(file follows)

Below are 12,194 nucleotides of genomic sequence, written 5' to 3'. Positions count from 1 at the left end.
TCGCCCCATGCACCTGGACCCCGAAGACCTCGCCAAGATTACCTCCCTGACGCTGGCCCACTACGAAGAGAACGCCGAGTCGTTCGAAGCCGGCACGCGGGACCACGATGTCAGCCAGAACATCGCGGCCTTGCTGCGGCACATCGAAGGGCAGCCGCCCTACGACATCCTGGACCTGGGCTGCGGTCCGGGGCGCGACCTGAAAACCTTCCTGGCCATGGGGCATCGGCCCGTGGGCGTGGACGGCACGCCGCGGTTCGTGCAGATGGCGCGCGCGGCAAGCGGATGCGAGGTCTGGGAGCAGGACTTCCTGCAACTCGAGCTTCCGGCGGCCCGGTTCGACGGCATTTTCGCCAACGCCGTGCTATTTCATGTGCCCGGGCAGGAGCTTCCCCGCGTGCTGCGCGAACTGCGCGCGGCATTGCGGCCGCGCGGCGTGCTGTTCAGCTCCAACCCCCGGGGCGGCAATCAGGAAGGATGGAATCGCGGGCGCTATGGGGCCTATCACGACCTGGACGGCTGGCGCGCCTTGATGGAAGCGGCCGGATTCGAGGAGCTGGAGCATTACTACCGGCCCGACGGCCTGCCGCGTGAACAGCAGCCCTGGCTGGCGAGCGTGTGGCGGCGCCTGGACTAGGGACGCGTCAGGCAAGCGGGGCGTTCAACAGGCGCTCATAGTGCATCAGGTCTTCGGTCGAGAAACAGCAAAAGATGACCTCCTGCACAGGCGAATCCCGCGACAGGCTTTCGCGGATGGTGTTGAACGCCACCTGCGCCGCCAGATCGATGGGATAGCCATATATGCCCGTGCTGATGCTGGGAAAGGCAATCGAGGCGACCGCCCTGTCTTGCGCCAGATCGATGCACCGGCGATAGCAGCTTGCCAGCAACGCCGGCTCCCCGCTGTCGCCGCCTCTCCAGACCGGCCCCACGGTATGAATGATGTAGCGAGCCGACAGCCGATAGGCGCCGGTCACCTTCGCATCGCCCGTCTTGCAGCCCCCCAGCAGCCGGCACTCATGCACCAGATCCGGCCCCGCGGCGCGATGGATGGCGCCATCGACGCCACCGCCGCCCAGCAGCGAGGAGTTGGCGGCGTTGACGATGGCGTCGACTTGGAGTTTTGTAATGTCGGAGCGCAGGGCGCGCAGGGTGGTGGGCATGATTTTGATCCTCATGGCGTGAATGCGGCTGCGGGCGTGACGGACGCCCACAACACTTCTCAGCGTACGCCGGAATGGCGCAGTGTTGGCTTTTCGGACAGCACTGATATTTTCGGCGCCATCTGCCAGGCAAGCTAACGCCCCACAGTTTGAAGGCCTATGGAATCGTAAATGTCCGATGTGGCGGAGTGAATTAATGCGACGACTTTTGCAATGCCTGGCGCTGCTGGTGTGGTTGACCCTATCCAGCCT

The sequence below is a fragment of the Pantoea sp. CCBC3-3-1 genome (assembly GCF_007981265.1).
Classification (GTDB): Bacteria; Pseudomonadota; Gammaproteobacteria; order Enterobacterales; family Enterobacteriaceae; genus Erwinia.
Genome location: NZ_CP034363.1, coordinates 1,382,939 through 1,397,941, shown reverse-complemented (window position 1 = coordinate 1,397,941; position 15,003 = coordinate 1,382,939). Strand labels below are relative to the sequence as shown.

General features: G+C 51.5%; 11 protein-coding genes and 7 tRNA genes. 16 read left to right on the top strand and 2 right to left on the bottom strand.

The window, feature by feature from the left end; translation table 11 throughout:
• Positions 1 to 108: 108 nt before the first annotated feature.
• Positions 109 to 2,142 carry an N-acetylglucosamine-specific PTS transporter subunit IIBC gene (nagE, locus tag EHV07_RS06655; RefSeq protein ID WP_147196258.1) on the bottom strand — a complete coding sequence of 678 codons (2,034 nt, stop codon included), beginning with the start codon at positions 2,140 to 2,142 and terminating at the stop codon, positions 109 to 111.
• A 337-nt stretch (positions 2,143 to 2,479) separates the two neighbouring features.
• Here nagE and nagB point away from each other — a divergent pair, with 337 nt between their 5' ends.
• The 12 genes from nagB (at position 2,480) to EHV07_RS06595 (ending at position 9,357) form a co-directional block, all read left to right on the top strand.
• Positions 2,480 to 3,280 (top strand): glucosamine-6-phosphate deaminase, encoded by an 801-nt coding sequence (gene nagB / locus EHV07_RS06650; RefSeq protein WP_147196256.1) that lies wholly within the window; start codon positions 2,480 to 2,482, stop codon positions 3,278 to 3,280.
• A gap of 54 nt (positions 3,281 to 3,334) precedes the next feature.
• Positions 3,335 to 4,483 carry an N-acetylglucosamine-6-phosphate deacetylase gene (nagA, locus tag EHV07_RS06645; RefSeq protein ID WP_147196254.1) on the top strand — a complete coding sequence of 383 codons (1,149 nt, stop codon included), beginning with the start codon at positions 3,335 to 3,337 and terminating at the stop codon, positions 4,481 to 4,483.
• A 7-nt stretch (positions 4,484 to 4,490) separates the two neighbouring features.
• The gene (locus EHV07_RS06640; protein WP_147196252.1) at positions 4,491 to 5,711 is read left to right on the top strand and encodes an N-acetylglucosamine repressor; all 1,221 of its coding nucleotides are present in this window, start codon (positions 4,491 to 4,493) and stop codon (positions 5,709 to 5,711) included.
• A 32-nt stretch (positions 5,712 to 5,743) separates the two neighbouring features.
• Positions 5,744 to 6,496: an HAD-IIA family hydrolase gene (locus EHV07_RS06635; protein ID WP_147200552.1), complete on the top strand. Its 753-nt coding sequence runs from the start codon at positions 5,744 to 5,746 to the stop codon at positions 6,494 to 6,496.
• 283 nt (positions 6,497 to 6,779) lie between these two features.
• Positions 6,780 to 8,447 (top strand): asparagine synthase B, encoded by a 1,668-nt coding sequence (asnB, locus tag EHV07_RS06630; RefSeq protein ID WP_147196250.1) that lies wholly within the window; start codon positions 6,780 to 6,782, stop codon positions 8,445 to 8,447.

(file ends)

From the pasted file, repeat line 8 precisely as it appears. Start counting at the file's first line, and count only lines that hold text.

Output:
• Positions 1 to 108: 108 nt before the first annotated feature.